The worldwide public health emergency created by the coronavirus pandemic is, according to most experts, going to create a global recession.
All major economic downturns produce a new world – this one will too in a variety of key ways – and we must all adapt in order to successfully build, grow and protect wealth.

For instance, internationally we’re moving towards an era of negative interest rates. And whilst the jury is out on whether negative interest rates help the real economy, there is no doubt that they help boost financial asset prices.

As such, many people are now seeking to top-up their investment portfolios with high quality stocks by taking advantage of lower entry points.

Those with savings in the bank are already getting battered by the ultra-low interest rates they are getting, and the negative rates will give more people more reason to increase their exposure to equities and other assets.

The recovery from the recession can be expected to speed up the so-called Fourth Revolution, which is fuelled by new technologies and digitalisation. New industries will come into their own and, as ever, there will be winners and losers. This will mean job losses in some sectors and huge – possibly unprecedented – job and investment opportunities in others.

Big Pharma and big tech are just two of the probable winners. The likes of Pfizer, Johnson & Johnson, Novartis, Apple, Facebook, Amazon, and Google’s parent company Alphabet have immense cash reserves to continue, maybe even bolster, research and development and to sustain their supply and business operations.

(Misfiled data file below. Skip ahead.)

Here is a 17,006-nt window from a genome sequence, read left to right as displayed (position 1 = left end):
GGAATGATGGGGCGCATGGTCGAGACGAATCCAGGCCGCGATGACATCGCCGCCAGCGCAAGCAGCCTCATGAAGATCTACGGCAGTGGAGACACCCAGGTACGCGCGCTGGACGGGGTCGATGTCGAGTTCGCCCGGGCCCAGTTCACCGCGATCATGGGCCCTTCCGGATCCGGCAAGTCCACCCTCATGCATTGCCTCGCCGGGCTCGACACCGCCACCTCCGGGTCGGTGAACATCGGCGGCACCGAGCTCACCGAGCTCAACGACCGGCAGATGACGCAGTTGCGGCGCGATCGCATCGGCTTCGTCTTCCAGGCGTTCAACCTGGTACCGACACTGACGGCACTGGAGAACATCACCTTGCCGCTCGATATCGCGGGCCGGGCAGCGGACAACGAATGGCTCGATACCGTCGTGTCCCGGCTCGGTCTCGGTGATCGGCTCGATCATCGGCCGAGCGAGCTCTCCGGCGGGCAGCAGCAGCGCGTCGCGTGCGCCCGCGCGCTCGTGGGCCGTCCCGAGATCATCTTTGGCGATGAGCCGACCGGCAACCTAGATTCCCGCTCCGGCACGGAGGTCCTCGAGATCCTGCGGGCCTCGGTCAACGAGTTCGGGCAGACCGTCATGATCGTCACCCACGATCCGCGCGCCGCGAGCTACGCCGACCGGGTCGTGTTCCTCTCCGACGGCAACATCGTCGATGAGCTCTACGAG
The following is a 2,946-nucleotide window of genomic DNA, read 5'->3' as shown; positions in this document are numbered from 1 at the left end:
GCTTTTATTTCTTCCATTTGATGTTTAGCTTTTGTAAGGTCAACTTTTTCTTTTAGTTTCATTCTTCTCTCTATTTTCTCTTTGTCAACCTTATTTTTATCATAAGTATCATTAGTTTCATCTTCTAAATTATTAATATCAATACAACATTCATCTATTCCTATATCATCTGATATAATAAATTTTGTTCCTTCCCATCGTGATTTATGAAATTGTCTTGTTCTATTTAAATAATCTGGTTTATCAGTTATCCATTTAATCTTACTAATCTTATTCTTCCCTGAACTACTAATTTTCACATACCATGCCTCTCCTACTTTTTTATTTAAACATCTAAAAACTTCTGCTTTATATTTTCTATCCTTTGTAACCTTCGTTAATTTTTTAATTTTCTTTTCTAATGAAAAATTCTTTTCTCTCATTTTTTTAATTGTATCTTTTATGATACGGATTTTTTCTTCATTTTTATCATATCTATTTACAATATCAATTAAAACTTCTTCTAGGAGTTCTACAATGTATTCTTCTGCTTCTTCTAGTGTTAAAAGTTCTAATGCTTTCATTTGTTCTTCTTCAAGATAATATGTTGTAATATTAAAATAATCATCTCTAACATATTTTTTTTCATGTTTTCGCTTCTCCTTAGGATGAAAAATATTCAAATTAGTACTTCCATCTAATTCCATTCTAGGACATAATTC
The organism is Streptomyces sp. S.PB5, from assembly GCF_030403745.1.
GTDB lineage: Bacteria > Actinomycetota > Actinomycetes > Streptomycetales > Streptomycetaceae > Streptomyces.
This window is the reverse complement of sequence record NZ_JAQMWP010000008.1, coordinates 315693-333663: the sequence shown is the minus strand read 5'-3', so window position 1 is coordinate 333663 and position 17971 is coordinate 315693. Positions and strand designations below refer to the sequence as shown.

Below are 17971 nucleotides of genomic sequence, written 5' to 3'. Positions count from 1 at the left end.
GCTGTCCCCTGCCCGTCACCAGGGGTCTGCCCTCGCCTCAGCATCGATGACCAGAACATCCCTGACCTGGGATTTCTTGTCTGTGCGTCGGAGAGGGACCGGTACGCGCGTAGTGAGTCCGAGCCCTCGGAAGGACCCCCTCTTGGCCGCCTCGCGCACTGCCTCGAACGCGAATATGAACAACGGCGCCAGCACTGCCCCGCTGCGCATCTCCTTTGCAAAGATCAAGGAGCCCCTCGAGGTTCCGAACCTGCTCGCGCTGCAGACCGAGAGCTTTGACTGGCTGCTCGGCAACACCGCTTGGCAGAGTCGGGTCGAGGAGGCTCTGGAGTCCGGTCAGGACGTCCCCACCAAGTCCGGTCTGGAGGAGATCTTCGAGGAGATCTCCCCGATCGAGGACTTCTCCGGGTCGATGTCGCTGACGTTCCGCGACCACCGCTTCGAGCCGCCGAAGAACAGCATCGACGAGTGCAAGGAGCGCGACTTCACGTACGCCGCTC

These sectors are also likely to face higher demand as the world grapples with the public health emergency and as social distancing, isolation and quarantine affect much of its existing and potential consumer base.

In addition, regulatory restrictions are likely to be lowered and political goodwill towards these sectors and the firms within them is likely to be considerably increased.

We can be in no doubt that the world has already changed because of the coronavirus pandemic – and it will do so more and maybe at a faster pace. The shifts will impact people’s finances, potentially including in terms of foreign exchange, pensions and retirement planning, investments, and tax planning, amongst others issues.

There will be a new normal and it would be sensible sooner rather than later to reassess your financial strategies to ensure that you remain on track to reach – if not, exceed – your long-term financial objectives by mitigating the risks and taking advantage of the inevitable opportunities that arise during times of enhanced volatility.

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